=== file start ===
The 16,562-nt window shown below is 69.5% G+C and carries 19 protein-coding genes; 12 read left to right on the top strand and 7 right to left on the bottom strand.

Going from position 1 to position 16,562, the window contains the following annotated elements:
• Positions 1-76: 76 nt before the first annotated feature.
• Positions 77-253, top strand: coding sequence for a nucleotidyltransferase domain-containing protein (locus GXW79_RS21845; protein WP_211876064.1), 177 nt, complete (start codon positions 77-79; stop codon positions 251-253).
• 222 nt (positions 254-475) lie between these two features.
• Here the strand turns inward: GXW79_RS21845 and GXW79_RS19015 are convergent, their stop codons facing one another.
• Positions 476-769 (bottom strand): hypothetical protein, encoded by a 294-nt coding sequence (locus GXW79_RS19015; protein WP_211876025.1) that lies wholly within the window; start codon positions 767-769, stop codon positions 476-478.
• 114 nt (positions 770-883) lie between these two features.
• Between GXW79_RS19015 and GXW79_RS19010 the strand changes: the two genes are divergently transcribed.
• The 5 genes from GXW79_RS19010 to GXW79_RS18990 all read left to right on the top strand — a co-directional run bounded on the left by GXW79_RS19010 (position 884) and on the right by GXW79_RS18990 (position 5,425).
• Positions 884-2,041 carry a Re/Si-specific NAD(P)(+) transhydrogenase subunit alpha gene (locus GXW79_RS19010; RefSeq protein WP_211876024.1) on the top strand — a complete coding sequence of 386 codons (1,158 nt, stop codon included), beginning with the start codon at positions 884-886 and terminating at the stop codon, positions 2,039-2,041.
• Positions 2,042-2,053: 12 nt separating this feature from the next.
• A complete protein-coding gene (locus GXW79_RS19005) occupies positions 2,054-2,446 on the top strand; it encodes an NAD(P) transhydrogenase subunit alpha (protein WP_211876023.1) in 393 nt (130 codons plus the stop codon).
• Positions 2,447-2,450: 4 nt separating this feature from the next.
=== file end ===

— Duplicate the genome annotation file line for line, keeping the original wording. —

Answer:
The 16,562-nt window shown below is 69.5% G+C and carries 19 protein-coding genes; 12 read left to right on the top strand and 7 right to left on the bottom strand.

Going from position 1 to position 16,562, the window contains the following annotated elements:
• Positions 1-76: 76 nt before the first annotated feature.
• Positions 77-253, top strand: coding sequence for a nucleotidyltransferase domain-containing protein (locus GXW79_RS21845; protein WP_211876064.1), 177 nt, complete (start codon positions 77-79; stop codon positions 251-253).
• 222 nt (positions 254-475) lie between these two features.
• Here the strand turns inward: GXW79_RS21845 and GXW79_RS19015 are convergent, their stop codons facing one another.
• Positions 476-769 (bottom strand): hypothetical protein, encoded by a 294-nt coding sequence (locus GXW79_RS19015; protein WP_211876025.1) that lies wholly within the window; start codon positions 767-769, stop codon positions 476-478.
• 114 nt (positions 770-883) lie between these two features.
• Between GXW79_RS19015 and GXW79_RS19010 the strand changes: the two genes are divergently transcribed.
• The 5 genes from GXW79_RS19010 to GXW79_RS18990 all read left to right on the top strand — a co-directional run bounded on the left by GXW79_RS19010 (position 884) and on the right by GXW79_RS18990 (position 5,425).
• Positions 884-2,041 carry a Re/Si-specific NAD(P)(+) transhydrogenase subunit alpha gene (locus GXW79_RS19010; RefSeq protein WP_211876024.1) on the top strand — a complete coding sequence of 386 codons (1,158 nt, stop codon included), beginning with the start codon at positions 884-886 and terminating at the stop codon, positions 2,039-2,041.
• Positions 2,042-2,053: 12 nt separating this feature from the next.
• A complete protein-coding gene (locus GXW79_RS19005) occupies positions 2,054-2,446 on the top strand; it encodes an NAD(P) transhydrogenase subunit alpha (protein WP_211876023.1) in 393 nt (130 codons plus the stop codon).
• Positions 2,447-2,450: 4 nt separating this feature from the next.